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Templar Energy seeks Chapter 11 bankruptcy

A rig drilling for oil and natural gas in Oklahoma's Panhandle is silhouetted by a rising sun. [THE OKLAHOMAN ARCHIVES]
A rig drilling for oil and natural gas in Oklahoma's Panhandle is silhouetted by a rising sun. [THE OKLAHOMAN ARCHIVES]

Oklahoma City-based Templar Energy — a company started and grown but no longer owned by David Le Norman, chairman of the Oklahoma Petroleum Alliance, filed for Chapter 11 bankruptcy in Delaware this week, filings show.

The filings made by it and its subsidiaries, TE Holdings II and affiliated entities, were made June 1 after a previously-agreed-upon process between them and owed parties to sell its assets to settle its debt fell apart earlier this year.

The most recent bankruptcy filings follow an out-of-court restructuring process Templar undertook in 2016, eliminating $1.45 billion of debt and providing the company with a $365 million investment, making TE Holdings II Templar’s sole managing member.

Templar, through subsidiary Templar Operating, employs 97 workers.

The company, established in 2012, historically acquired developed and undeveloped oil and natural gas leasehold acreage in the Anadarko Basin by directly leasing oil and gas interests from mineral owners and by drilling and producing wells to access those reserves.

On May 31, Templar held working interests in about 2,165 oil and gas wells through leasehold positions covering about 273,400 largely contiguous acres across parts of northwestern Oklahoma and the Texas Panhandle.

Its wells target multiple, stacked formations in the western Anadarko, Canyon Resources and STACK plays.

A bankruptcy filing made by Templar CEO Brian Simmons states Templar operates about 57% of its wells. Average daily production as of Dec. 31 was about 21,000 barrels of oil (equivalent).

Simmons’ filing states Templar began looking at closing its operations after selling its assets after April 1, when backers of its revolving line of credit reduced it from $600 million to $415 million. At the time, Templar had $437 million drawn on the facility.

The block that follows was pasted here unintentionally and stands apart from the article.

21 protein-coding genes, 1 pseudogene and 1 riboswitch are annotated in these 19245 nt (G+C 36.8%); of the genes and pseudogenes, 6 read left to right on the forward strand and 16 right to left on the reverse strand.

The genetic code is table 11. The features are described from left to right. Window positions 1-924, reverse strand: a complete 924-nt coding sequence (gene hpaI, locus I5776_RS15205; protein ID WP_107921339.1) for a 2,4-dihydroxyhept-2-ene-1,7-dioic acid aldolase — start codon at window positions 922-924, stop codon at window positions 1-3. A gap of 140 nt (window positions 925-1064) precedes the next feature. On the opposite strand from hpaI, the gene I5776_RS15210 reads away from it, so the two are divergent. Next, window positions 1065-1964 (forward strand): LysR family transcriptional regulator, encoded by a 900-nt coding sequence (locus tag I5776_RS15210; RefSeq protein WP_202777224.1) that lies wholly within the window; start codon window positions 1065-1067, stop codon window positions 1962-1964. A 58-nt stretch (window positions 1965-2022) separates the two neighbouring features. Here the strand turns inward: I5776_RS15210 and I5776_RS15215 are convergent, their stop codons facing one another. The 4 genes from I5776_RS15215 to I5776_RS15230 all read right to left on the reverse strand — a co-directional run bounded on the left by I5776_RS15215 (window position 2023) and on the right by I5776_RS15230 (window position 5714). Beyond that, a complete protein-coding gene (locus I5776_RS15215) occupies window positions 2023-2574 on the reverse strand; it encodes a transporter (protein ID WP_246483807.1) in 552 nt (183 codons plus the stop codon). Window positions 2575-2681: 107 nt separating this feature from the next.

By January of this year, backers of the loan facility and Templar’s team agreed to sell all or substantially all of Templar’s assets to eliminate the company’s debt.

With the help of advisors, Templar contacted about 150 potential bidders on those assets, with dozens of those agreeing to review the company’s data as part of potential purchase considerations.

But when the energy market collapsed as the global war for crude oil market share between Saudi Arabia and Russia progressed and a global economic shutdown caused by COVID-19 happened, deals between Templar and potential buyers became unrealistic.

“These Chapter 11 cases are the result of the debtors’ significant prepetition marketing efforts and extensive arms’-length negotiation with the agent and lenders under the (loan facility),” Simmons stated as part of his filing.

He noted debtors have agreed with the loan backers to a bidding and auctioning process that will permit payments to all royalty owners, vendors who hold liens and other creditors in full.

The filing also states that 100% of the loan backers have agreed by vote to back Templar’s plans, and requests a hearing on the combined cases by mid-July.

As for its employees, Templar stated it seeks the court’s approval to continue to pay and provide benefits to them until their services are no longer needed.

Simmons filing stated periodic reductions in force are anticipated as part of the bankruptcy, adding that 93 of its employees (all except its top officers) currently are eligible to be compensated under an employee severance program, provided they continue working through their separation dates.

Of those, another 72 deemed critical because of technical, industry or customer-specific expertise also have received about half of what they are owed under a key employee retention plan. The filing requests authority to pay the remainder (about $1 million in total) under that provision either by Sept. 21, or when a restructuring of Templar is complete if that happens earlier.

“A stable workforce is critical to the uninterrupted continuation of the … business and the preservation and maximization of the value” of Templar's assets, Simmons stated.

“I believe that if the debtors are unable to honor all such obligations immediately, morale and loyalty will be jeopardized at a time when the support of these individuals is crucial.”

Jack Money

Jack Money has worked for The Oklahoman for more than 20 years. During that time, he has worked for the paper’s city, state, metro and business news desks, including serving for a while as an assistant city editor. Money has won state and regional... Read more ›